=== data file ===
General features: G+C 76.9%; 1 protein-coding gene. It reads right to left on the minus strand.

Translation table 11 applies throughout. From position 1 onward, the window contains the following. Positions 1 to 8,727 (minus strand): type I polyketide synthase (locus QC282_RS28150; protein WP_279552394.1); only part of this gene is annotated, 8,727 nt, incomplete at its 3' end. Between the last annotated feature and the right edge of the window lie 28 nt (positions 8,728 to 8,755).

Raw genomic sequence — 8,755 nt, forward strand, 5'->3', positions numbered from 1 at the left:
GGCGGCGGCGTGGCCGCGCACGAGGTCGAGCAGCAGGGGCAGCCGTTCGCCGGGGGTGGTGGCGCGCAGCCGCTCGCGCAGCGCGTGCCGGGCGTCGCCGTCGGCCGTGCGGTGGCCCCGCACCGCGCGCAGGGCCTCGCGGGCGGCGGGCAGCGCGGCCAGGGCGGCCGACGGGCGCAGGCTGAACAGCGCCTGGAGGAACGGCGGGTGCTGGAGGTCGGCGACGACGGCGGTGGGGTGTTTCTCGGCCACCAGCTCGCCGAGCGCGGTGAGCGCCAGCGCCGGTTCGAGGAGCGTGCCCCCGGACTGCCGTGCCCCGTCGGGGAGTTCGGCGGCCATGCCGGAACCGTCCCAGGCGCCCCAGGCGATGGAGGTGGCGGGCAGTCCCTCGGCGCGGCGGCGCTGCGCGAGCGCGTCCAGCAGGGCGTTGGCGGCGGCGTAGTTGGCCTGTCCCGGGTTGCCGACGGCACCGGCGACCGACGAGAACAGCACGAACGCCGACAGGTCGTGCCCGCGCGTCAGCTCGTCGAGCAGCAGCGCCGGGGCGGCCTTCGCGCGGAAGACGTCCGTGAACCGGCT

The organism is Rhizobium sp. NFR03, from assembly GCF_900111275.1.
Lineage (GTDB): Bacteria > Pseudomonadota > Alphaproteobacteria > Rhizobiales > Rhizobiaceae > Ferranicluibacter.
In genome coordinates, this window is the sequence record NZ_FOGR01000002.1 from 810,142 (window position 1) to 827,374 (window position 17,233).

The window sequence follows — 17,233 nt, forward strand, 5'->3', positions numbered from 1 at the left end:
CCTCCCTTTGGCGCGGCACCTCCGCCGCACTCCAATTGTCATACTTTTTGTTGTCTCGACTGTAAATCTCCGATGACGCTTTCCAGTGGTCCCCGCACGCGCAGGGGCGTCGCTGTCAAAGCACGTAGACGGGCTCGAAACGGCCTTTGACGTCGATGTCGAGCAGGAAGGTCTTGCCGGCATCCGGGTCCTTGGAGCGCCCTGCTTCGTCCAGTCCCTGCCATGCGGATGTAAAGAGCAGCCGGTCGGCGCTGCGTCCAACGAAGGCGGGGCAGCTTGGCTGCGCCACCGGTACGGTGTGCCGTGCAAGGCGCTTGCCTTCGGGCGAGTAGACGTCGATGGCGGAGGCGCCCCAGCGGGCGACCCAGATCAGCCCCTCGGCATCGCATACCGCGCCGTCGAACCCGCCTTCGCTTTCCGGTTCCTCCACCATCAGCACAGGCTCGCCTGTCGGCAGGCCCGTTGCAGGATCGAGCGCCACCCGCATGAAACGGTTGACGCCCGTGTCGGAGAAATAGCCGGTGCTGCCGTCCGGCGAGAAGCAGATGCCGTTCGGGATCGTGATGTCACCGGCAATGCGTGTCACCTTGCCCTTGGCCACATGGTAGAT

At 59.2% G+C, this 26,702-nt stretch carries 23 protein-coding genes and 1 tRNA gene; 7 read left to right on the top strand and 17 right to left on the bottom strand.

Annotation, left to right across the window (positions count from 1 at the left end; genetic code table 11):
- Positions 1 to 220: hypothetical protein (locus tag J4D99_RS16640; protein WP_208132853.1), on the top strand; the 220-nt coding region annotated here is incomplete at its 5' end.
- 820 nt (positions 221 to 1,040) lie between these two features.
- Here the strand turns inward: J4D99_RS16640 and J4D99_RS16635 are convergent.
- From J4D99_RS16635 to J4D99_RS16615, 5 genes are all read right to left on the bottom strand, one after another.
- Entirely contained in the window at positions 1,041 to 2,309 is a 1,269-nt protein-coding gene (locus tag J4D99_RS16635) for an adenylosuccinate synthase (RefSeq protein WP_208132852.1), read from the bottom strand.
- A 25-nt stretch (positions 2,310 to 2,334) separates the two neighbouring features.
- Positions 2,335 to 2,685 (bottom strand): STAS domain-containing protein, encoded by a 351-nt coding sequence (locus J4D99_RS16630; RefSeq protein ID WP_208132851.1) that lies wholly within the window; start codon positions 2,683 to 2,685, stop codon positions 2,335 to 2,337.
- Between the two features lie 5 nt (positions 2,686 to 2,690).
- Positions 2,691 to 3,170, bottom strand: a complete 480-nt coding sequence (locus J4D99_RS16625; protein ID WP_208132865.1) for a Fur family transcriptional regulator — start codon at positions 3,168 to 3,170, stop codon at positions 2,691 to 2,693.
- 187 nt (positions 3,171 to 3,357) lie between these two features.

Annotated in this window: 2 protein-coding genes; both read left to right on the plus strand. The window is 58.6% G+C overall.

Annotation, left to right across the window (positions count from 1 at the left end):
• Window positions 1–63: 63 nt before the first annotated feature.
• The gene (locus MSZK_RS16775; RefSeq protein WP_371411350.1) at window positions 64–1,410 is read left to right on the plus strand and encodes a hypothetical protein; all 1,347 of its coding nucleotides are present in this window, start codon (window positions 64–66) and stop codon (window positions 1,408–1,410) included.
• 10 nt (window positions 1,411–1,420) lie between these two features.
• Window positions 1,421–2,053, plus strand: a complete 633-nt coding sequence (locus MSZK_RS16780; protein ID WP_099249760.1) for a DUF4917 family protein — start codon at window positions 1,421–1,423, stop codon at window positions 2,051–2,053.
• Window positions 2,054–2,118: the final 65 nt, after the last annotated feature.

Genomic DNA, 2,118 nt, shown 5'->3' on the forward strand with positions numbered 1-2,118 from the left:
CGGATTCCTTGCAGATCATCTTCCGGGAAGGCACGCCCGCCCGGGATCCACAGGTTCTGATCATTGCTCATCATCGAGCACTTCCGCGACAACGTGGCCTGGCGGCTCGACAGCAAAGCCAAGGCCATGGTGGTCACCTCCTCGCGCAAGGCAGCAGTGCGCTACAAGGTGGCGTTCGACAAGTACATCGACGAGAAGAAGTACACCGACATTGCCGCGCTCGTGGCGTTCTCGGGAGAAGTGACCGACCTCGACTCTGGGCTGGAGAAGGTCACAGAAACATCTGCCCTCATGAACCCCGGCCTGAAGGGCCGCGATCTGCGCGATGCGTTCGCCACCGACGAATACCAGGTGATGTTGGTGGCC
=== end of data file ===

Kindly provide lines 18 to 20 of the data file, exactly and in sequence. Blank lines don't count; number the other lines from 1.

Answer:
- Positions 2,335 to 2,685 (bottom strand): STAS domain-containing protein, encoded by a 351-nt coding sequence (locus J4D99_RS16630; RefSeq protein ID WP_208132851.1) that lies wholly within the window; start codon positions 2,683 to 2,685, stop codon positions 2,335 to 2,337.
- Between the two features lie 5 nt (positions 2,686 to 2,690).
- Positions 2,691 to 3,170, bottom strand: a complete 480-nt coding sequence (locus J4D99_RS16625; protein ID WP_208132865.1) for a Fur family transcriptional regulator — start codon at positions 3,168 to 3,170, stop codon at positions 2,691 to 2,693.